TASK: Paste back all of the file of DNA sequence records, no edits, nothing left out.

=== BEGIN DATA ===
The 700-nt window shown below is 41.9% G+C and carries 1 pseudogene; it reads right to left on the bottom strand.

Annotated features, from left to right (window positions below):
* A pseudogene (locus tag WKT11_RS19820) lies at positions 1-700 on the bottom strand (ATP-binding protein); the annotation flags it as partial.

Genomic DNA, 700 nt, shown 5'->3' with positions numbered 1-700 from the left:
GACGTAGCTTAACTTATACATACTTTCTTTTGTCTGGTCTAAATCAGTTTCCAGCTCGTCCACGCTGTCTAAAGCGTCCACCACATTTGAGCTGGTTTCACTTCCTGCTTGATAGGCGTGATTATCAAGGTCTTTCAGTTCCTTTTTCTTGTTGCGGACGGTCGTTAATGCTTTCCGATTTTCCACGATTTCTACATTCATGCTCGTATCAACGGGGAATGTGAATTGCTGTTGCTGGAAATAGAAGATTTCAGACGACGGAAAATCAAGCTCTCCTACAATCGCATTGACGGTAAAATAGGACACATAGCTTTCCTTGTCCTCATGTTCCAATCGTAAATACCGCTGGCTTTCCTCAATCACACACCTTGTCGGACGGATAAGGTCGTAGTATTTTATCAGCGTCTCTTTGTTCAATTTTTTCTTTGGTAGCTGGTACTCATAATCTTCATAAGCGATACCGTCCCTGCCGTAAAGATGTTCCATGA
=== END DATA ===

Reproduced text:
The 700-nt window shown below is 41.9% G+C and carries 1 pseudogene; it reads right to left on the bottom strand.

Annotated features, from left to right (window positions below):
* A pseudogene (locus tag WKT11_RS19820) lies at positions 1-700 on the bottom strand (ATP-binding protein); the annotation flags it as partial.

Genomic DNA, 700 nt, shown 5'->3' with positions numbered 1-700 from the left:
GACGTAGCTTAACTTATACATACTTTCTTTTGTCTGGTCTAAATCAGTTTCCAGCTCGTCCACGCTGTCTAAAGCGTCCACCACATTTGAGCTGGTTTCACTTCCTGCTTGATAGGCGTGATTATCAAGGTCTTTCAGTTCCTTTTTCTTGTTGCGGACGGTCGTTAATGCTTTCCGATTTTCCACGATTTCTACATTCATGCTCGTATCAACGGGGAATGTGAATTGCTGTTGCTGGAAATAGAAGATTTCAGACGACGGAAAATCAAGCTCTCCTACAATCGCATTGACGGTAAAATAGGACACATAGCTTTCCTTGTCCTCATGTTCCAATCGTAAATACCGCTGGCTTTCCTCAATCACACACCTTGTCGGACGGATAAGGTCGTAGTATTTTATCAGCGTCTCTTTGTTCAATTTTTTCTTTGGTAGCTGGTACTCATAATCTTCATAAGCGATACCGTCCCTGCCGTAAAGATGTTCCATGA